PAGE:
This statement has faulty reasoning. The so-called need to see extra-biblical references is an avoidance mechanism. Here’s why.
The original writings (the gospels) were “outside the bible” when they were written. The canonical writings were not organized as such until hundreds of years later. To anyone of the first few centuries, the writings about Jesus were independent documents circulated by individuals. The New Testament is simply a collection / library of works that were gathered together later because they were determined to be trustworthy. So until they were gathered together in a formal format, all of them were “outside the bible.”
1. Supposedly there needs to be [trustworthy writings] about Jesus that are [not in the bible] to trust Jesus’ validity.
2. At a point in previous history a council gathered up all the [trustworthy writings] about Jesus and bound them in a work called the bible.
3. Therefore, there are no more [trustworthy writings] about Jesus that are outside the bible.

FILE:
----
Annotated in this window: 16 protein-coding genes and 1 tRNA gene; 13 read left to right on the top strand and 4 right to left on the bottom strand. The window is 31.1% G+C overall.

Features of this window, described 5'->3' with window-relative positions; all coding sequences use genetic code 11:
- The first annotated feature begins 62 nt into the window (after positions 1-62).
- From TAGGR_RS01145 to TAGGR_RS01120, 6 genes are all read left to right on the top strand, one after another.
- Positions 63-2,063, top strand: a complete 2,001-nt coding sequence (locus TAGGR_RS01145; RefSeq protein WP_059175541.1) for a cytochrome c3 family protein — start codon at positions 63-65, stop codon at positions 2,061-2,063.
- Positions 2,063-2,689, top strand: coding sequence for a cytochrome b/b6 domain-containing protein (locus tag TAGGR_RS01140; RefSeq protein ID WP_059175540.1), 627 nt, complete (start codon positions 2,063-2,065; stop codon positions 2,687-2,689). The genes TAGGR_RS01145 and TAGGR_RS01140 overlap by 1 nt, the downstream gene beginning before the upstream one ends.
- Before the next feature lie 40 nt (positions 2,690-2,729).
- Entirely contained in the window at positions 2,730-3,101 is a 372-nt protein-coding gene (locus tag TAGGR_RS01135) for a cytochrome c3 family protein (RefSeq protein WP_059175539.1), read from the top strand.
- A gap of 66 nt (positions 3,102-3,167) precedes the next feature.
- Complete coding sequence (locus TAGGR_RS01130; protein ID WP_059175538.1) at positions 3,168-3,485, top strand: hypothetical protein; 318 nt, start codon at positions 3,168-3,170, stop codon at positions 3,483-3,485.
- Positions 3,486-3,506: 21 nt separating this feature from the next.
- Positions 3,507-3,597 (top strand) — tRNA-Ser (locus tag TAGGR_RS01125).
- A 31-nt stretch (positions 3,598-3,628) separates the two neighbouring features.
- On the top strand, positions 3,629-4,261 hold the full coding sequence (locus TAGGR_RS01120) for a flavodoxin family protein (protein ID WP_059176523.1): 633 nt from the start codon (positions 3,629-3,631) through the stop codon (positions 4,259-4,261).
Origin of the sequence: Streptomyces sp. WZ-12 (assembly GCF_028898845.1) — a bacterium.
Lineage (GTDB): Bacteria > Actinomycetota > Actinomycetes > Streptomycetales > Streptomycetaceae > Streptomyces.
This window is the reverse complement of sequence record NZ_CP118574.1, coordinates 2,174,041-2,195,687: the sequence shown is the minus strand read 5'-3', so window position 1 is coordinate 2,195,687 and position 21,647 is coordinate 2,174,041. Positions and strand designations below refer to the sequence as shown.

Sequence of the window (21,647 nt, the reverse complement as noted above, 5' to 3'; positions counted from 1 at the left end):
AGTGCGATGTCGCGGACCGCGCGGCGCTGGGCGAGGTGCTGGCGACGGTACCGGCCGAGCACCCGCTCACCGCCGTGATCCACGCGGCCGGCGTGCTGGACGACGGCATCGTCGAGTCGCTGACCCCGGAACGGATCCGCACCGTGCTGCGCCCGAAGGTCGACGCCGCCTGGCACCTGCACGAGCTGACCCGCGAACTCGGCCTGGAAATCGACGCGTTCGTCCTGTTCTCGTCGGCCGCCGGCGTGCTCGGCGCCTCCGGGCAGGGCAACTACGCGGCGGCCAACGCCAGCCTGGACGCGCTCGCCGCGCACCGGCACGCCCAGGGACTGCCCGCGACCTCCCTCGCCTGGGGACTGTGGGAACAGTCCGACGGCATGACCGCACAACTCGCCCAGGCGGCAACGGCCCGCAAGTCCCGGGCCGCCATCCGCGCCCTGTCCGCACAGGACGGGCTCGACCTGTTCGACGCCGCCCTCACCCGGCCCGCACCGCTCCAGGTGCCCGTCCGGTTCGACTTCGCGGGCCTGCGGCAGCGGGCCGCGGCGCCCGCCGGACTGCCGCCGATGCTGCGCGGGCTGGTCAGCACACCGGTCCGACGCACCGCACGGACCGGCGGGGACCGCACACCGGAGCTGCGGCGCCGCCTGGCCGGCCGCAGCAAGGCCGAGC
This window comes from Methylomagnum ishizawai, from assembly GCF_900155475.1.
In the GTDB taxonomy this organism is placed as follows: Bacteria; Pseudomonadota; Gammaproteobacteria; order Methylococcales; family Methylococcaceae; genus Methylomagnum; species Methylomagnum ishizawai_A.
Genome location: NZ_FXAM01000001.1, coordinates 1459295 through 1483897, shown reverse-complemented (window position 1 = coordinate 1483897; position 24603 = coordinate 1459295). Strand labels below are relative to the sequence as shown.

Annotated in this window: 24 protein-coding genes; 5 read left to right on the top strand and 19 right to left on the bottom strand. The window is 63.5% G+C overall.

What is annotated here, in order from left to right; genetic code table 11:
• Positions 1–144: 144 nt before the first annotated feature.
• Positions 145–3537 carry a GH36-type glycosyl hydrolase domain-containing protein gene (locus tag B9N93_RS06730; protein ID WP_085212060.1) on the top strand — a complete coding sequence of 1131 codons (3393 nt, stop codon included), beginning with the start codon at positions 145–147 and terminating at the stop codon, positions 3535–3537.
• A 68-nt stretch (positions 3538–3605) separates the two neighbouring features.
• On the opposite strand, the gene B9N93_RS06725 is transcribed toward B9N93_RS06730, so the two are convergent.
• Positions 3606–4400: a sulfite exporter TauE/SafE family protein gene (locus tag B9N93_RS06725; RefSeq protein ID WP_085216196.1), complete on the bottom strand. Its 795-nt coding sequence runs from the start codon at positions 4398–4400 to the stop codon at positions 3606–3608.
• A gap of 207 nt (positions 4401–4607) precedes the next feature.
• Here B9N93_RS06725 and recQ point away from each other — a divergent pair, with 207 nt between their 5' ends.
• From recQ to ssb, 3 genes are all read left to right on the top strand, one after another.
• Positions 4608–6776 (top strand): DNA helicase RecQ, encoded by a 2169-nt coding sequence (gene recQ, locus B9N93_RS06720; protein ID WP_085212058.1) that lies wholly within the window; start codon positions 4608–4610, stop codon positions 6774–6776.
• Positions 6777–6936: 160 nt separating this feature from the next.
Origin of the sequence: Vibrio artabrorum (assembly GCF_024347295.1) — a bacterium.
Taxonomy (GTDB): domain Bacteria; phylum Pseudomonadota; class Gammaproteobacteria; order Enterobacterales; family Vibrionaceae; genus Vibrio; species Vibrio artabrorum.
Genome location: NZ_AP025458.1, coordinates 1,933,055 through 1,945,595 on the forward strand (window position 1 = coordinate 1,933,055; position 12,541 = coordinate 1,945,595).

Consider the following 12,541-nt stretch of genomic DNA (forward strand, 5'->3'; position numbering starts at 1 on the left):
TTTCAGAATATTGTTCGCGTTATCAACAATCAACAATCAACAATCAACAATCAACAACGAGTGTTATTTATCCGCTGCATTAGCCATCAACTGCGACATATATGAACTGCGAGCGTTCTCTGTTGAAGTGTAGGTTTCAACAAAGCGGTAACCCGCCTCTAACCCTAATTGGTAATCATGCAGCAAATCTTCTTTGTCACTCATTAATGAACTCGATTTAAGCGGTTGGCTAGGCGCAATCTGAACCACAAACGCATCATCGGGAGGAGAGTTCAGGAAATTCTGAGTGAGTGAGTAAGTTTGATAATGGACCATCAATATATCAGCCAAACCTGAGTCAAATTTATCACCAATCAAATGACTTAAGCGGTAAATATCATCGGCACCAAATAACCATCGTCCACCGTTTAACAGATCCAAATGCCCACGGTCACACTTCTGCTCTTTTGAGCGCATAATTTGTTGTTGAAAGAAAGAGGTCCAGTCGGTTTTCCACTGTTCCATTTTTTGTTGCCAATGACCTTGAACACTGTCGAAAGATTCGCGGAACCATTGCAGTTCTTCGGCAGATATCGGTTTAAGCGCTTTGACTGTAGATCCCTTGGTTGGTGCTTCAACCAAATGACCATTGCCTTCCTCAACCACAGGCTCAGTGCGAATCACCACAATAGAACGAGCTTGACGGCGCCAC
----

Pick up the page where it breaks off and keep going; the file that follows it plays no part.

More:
It’s self defeating reasoning. It’s smoke and mirrors. It’s just an avoidance mechanism. It’s a convenient way to avoid the story of Christ. If all of the trustworthy writings are gathered together, into the bible, then of course you will not find any trustworthy references to Jesus in other outside sources.
There is a mountain of evidence. The Christ Mythologist, conveniently sweeps all the biblical references about Jesus into the “biased” category, and all of the non-biblical references into the “plagiarized” category. So if you remove all of those very substantial writings about Jesus, then of course there is nothing left. What a straw man. It sounds like an intelligent argument until you consider what is actually going on.